|I was both patient and photographer|
in Dr. Vetto's clinic at OHSU. That's
my arm he's cutting on.
Gray’s donation is generous, but pales in comparison to the $100 million pledged to OHSU in 2008 by Phil Knight. For that gift, Knight got the whole cancer center named after him. I guess that’s what selling 100 million pairs of sneakers a year will do for you. All Gray ever did was build resort developments like Salishan and Sunriver, where you’ll see lots of people wearing the swoosh to play golf and tennis or to just run around in.
I asked Dr. V if OHSU would consider launching an immunotherapy treatment program, like the one that my medical oncologist directs across town at Providence Cancer Center. He doubts it. Dr. Brian Druker, who directs the Knight Cancer Institute and is a celebrated researcher in his own right, has placed his bet on the development of molecularly targeted therapies for all types of cancer. This “personalized” approach to treatment is the hottest trend in cancer research. For patients with advanced melanoma, the new FDA-approved drug Zelboraf falls into this category, as does Gleevec (which Druker developed) for patients with chronic myeloid leukemia. It’s unfair to compare these two products as Gleevec has been hailed as a miracle drug, while Zelboraf is but a first, feeble volley in targeted therapies for melanoma. More of them are in the pipeline.
The small mass that Dr. V removed from my left arm yesterday has been sent to pathology to confirm what we both know to be melanoma, and will then go to the cancer registry at Providence where it will join a growing collection of mets I’ve had resected over the last 18 months. By retaining access to the genetic information present in these cancers, it’s conceivable that I could in the future be matched with drugs or clinical trials that are appropriate for my particular type of cancer. Metastatic melanoma adds and subtracts genetic mutations over time, so there is some apparent value in following their progression. It’s a little Halloweenish to imagine this lineup of pea-shaped black masses embedded in a block of wax sitting in some lab with my name attached to it. Sort of like my own private melanoma morgue.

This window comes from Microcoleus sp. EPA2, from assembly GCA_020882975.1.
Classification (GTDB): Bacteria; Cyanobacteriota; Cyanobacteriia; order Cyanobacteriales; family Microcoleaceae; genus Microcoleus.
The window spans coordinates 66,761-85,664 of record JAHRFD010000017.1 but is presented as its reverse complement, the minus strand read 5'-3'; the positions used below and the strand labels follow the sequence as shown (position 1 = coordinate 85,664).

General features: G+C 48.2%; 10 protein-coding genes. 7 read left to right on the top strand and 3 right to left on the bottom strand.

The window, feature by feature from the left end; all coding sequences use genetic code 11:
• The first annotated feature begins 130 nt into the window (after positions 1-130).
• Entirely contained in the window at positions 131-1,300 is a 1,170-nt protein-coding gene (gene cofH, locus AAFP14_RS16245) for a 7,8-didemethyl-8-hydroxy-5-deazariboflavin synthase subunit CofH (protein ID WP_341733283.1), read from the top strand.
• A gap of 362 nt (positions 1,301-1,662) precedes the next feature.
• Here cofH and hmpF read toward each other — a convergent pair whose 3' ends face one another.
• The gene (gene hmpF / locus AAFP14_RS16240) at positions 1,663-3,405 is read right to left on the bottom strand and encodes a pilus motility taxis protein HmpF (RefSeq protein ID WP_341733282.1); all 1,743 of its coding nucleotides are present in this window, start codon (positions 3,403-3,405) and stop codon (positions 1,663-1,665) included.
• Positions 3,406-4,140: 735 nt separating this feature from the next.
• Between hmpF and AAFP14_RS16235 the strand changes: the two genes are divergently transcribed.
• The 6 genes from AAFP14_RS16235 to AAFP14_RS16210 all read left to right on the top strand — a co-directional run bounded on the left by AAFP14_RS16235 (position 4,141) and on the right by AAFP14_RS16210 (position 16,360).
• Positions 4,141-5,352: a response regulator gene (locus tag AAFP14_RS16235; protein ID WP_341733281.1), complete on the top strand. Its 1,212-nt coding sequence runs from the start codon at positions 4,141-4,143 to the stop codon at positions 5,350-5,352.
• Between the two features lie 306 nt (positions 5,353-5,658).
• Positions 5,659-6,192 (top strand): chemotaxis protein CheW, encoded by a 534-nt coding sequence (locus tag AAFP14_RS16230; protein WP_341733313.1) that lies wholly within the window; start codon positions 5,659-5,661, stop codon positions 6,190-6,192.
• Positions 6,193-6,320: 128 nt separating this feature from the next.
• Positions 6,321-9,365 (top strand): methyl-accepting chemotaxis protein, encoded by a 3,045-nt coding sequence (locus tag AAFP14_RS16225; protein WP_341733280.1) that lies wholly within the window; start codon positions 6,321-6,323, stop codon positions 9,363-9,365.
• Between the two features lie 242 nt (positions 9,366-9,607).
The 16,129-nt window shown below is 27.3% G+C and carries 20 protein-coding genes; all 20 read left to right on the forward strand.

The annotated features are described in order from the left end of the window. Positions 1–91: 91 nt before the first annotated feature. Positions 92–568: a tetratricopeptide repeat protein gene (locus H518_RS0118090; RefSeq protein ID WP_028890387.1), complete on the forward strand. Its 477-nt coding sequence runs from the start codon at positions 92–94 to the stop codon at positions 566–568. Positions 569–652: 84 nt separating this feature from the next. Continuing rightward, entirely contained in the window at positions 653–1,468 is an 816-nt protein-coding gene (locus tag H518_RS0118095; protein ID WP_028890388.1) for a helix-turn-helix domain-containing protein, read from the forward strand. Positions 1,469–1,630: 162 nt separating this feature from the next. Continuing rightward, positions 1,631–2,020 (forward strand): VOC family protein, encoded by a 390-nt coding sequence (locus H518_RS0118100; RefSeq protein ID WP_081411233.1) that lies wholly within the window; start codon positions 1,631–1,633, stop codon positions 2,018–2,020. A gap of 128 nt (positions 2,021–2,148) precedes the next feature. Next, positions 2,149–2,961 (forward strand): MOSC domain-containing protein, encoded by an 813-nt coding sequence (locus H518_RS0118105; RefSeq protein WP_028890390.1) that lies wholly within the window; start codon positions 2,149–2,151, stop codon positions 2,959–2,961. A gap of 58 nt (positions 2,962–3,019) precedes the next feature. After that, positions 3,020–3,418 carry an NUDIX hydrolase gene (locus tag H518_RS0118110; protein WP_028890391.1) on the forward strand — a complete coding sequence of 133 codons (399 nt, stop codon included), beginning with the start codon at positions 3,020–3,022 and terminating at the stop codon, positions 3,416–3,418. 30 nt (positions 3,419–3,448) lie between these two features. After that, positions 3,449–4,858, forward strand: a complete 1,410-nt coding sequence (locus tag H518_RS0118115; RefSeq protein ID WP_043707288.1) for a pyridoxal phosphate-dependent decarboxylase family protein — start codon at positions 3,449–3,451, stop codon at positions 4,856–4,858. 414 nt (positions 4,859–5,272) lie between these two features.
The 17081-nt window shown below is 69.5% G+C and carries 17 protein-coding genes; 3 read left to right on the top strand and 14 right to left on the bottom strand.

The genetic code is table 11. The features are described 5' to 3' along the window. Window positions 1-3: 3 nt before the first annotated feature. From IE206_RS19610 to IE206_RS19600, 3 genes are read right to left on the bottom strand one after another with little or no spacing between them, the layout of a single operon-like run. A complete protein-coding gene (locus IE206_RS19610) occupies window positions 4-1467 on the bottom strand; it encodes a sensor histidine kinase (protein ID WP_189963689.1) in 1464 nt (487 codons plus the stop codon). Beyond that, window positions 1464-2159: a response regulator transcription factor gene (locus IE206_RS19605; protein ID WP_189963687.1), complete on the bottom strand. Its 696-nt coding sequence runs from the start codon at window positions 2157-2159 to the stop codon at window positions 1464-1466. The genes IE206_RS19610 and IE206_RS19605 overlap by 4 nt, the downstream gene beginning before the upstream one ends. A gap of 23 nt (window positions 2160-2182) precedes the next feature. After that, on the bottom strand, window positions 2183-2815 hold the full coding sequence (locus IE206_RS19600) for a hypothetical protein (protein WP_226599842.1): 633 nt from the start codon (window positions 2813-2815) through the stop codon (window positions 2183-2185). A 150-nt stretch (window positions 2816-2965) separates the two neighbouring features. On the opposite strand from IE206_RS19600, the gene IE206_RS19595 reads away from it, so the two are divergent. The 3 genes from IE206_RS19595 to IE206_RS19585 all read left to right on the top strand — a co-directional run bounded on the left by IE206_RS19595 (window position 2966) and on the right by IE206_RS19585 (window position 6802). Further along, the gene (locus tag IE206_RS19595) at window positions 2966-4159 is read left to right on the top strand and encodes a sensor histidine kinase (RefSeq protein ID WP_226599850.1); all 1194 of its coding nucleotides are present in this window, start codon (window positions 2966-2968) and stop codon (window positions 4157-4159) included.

My surgery was about as routine as these things get. Moving quickly and decisively, as usual, Dr. V took a fairly generous margin of tissue, which means I’ll be rewarded with another prominent scar. The inarguable logic in this approach is that stray cancer cells can sometimes be missed during surgical excision, so better to take too much than too little tissue. That’s fine by me. The only time I was seriously concerned about the aesthetics of my surgeries was with my first met, which appeared on my face. I was bothered enough at the time that we postponed a wide local excision and subsequent plastic surgery. Fortunately, the met never reformed and my face remains unscarred.
I can expect to find more subcutaneous mets in the future, but neither I nor my doctors are in a rush to do anything more than remove them surgically for now. Dr. V believes IL-2 therapy is plausible even with only sub-q’s—providing there are a sufficient number of them and/or they appear at a quickening pace. If I can hold out long enough, treatment options for melanoma will gradually widen and outcomes improve. It’s possible that with the cash infusion from John Gray and Phil Knight, something promising for metastatic melanoma might even emerge from the research labs at OHSU.